What are we to make of the recent successes of Brightpoint, Kondor and Shebang? Two years ago, even one, none of them would’ve been tieing up the kinds of deals they are now.
We probably discussed this shifting landscape here when Shebang secured a contract with Tesco from Dextra, which has had its own troubles this year.
But this issue’s stories of Kondor and Shebang, and Brightpoint’s recent success in Nokia’s distribution review, should give us pause to reflect again on these new challenger brands.
Brightpoint’s UK boss Hugh Roper (pictured) won the most from the sale of the Hugh Symons airtime business to Carphone in 2005.
The deal was supposed to set the retailer up as a player of note in the dealer channel; to give it monopolistic control of everything in UK mobile sales, bar its network and multiple rivals on the high street, which it overshadows anyway.
In the end, Roper’s curious Hugh Symons Telecom sideline business, spun out of the old Hugh Symons firm as a specialist IT and business kit distributor, has proved the more prescient concern.
While Carphone has grown ambivalent, arguably, to its channel venture, Brightpoint noted how Roper’s new-age distributor tied in with the interests of the converging dealer market.
Data Select looked the one for a long time; Danish giant Dangaard, before merging with Brightpoint, had looked over its books.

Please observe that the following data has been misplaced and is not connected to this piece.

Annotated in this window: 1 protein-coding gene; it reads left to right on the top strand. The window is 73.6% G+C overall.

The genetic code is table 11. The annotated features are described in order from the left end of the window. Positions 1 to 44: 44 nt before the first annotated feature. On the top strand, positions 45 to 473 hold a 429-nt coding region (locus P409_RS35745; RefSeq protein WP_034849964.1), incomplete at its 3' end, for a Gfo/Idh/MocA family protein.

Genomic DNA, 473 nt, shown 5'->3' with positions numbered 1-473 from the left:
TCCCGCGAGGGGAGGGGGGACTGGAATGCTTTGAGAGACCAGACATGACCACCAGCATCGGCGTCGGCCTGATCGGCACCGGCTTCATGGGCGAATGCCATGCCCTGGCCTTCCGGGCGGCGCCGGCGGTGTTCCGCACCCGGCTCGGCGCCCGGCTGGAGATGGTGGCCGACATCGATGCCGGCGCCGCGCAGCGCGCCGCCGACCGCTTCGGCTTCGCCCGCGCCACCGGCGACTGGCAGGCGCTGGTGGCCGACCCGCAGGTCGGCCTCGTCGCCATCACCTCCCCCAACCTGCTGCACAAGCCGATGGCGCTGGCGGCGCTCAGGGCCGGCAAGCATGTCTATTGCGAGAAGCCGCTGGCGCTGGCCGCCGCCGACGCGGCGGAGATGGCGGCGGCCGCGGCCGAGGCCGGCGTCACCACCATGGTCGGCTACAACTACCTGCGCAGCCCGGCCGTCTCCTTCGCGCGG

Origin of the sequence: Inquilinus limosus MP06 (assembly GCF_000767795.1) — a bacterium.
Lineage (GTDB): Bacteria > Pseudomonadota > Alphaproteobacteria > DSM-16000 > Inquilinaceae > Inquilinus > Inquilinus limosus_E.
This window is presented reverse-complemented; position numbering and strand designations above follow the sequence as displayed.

But the decision to move for Hugh Symons now looks shrewd indeed.
Its Nokia B2B contract is a major win – and a major blow to the likes of Brightstar, as well as IT distributor Ingram Micro, which is harbouring ambitions to make a play in new business convergence mobility, and Middle East player i2, which has strong links with Nokia overseas and had made no secret of its plan to rumble the UK market.
Brightpoint GB has some choice accounts, then. Nokia remains global leader, and the long-established maker of superior business phones. HTC, its other big account, has come from nowhere to establish itself as the go-to brand for innovative new products; the Android powered G1 is testament to that.
Kondor is now described by many as the ‘new Dextra’, insofar as it appears to be hoovering up sizeable accessories and prepay accounts.
It has turned a corner. It has come out of years of prudent financial management to appoint well-known and experienced new business executives – notably Simon Hassell from Dextra – and make a go of the grocery and non-specialist sectors.
It has pounced, and come out of itself, as rivals have looked at ways to redefine their proposition in a markedly changed sales channel.
Shebang has ploughed its own distinct furrow, and waited for the industry to catch up with its vision.
Its Sellfone PoS system was founder Iain Humphrey’s cleverest move, enabling his customers utter transparency on the shop floor – sales, staff and store performance, orders and so on.
It also affords his proposition ‘stickiness’, as the industry describes client relations that are more trouble to change than to stay with.
Tesco cottoned on, and Shebang picked up a genuine distribution headliner. Its move to premises six times the size of its old site in Daventry reveals its ambition for next year.